Shark Girl sprinted down Delaware Avenue like a fish in water.
She was accompanied by Superman, Spiderman, a man in his skivvies and a couple noisy nuns.
Not to mention thousands of pilgrims, Santas, mischievous elves and other colorful characters.
One of the most photographed runners was dressed like a porta-potty.
“That costume stinks,” one half-pint comedian shouted in glee from his curbside perch.
If you’ve celebrated Thanksgiving in Western New York at any point over the past 122 years, you already know the reason for this unusual procession that began outside the Delaware YMCA in North Buffalo and proceeded to the Buffalo Niagara Convention Center in the heart of the downtown business district.
Of course, it was the Turkey Trot, a 4.97 mile charity event that raises money for YMCA programs.
Many participants were competitive runners, none more than 24-year-old Chad Maloy of Boston, N.Y., who led all runners over the finish line with a time of 24-minutes, 25 seconds. Jenny Delsignore of Tonawanda finished first among women runners. The list of category winners can be found here.
But Al Longo on Williamsville was there largely to trigger shivers and giggles. He’s the guy who was dressed as a portable potty. Longo told WBFO he was inspired by a photo he spotted in a running magazine.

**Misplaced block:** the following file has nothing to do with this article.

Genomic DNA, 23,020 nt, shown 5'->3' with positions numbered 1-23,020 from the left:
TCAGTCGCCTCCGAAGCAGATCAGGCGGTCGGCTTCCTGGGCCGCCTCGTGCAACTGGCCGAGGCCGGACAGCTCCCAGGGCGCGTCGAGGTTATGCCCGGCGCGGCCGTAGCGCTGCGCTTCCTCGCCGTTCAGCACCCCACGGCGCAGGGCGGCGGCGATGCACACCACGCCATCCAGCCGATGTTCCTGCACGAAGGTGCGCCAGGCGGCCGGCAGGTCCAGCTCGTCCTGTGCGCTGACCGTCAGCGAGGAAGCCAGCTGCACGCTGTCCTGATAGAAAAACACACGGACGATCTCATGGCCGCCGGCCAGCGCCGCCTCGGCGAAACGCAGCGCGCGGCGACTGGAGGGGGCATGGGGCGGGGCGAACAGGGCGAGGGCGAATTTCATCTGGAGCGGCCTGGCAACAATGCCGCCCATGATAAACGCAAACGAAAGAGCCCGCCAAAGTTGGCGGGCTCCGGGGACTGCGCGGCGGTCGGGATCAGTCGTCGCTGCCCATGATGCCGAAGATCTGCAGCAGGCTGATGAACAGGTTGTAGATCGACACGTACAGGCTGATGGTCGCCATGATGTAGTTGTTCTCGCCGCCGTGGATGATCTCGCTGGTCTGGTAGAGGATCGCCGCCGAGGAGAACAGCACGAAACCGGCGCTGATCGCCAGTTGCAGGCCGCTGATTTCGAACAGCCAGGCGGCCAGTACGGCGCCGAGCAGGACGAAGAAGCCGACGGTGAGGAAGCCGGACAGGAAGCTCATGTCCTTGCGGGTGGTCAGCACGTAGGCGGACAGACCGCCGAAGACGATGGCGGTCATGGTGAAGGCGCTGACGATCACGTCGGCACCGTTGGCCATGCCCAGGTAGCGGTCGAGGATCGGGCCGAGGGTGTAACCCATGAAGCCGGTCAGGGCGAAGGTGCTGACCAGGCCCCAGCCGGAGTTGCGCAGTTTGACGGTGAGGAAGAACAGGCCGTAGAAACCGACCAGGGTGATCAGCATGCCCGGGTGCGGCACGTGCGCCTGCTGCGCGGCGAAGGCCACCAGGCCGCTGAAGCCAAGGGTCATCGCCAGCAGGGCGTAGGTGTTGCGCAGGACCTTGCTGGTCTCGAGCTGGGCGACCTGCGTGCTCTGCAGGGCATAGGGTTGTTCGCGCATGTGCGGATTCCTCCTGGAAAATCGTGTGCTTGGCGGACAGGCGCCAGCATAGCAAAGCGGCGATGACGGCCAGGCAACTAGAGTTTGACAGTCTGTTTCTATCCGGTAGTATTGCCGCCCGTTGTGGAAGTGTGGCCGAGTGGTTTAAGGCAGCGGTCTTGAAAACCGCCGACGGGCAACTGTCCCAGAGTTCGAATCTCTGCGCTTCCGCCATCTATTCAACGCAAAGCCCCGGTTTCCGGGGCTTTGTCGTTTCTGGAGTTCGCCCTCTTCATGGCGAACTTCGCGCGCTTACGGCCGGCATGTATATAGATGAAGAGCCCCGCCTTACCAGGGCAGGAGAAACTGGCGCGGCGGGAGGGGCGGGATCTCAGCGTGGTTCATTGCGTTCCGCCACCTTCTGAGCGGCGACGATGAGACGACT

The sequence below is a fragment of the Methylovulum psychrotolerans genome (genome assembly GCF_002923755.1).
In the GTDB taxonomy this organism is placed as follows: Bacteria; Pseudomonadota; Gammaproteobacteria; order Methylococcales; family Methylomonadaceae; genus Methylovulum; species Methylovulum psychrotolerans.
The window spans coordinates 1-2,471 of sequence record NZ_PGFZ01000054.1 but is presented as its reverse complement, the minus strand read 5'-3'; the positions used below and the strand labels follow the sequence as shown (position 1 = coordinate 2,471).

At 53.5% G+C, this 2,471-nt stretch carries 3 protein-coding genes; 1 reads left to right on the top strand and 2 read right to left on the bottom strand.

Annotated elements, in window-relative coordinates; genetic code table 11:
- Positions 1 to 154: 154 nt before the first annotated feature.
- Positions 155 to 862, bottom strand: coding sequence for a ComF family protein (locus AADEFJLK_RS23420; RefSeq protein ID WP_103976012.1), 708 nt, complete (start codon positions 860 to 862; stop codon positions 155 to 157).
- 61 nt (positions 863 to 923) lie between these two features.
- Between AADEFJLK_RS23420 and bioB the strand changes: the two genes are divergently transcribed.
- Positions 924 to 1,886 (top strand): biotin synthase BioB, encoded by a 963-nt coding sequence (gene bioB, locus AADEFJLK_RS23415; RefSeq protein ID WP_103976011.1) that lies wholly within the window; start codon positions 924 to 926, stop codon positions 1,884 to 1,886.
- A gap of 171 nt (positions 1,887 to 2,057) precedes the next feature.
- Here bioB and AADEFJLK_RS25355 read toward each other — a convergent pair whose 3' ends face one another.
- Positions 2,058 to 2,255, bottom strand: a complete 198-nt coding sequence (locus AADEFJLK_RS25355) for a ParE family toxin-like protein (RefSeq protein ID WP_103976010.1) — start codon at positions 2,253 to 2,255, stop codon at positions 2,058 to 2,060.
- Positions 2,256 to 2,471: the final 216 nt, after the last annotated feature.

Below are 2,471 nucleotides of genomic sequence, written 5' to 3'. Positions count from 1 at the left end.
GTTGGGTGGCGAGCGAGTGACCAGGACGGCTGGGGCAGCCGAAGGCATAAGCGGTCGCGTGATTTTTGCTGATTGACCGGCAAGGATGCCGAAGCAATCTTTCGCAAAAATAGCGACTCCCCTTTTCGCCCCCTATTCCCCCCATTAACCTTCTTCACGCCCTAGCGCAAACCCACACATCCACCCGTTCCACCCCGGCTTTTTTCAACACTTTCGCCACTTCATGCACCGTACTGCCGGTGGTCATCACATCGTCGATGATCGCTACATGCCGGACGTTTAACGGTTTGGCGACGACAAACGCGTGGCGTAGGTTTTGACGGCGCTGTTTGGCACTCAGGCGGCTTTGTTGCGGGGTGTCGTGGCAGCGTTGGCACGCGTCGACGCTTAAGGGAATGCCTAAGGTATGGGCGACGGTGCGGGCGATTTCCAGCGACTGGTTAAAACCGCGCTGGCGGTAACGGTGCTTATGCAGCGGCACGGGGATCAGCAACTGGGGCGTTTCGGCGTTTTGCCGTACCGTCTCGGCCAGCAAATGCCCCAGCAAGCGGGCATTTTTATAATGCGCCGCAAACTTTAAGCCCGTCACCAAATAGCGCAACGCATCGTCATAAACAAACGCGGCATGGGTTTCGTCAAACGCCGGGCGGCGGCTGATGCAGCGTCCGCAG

“I like the attention,” Longo conceded. “I’ve been Buddy the Elf one year and I was a cow last year. I
figured, step up the game and make a portable toilet this year.”
Longo even carried some amenities during his jaunt down Delaware. He had two rolls of toilet paper and some Tootsie Rolls and Hershey Kisses to toss out to amused spectators.
Clarence Center native Brianna Yagiela was Shark Girl. Now living in Detriot, Yagiela was visiting family for the holidays. She said the costume took her about eight hours to craft. Her father, Joe Nemmer, said the Turkey Trot clearly brings out the creativity in many people.
“Last time, she created Minions,” Nemmer said of his daughter. “We had three of us running that year. I think we peaked with the Minions. But Shark Girl is a good runner-up.”
West Seneca resident Terri Bebak and her friend Beth Atwood were both donned in bathrobes. WBFO inquired about their costumes.
“We’re not wearing costumes. I’m offended,” Bebak said with a straightface, then immediately broke into laughter. She
explained that the bathrobes have become a Turkey Trot tradition with a charitable twist. Bebak said the bathrobes keep the runners toasty during the first part of the race. The attire is later tossed to the curb and retrieved by event volunteers.
“You ditch them a little bit into the race and then they give them to charity. So we buy them from Amvets, and then we kind of give them back again.”
Joe Gerbec of Grand Island was celebrating his 40th birthday on Thursday. He said the Turkey Trot has been a family tradition dating back to 1933. Gerbec conceded that getting up before sunrise on Thanksgiving to run a race doesn’t exactly make for a relaxing holiday morning. But he said it’s all worth it in the end, noting that it's all about “being together with family.”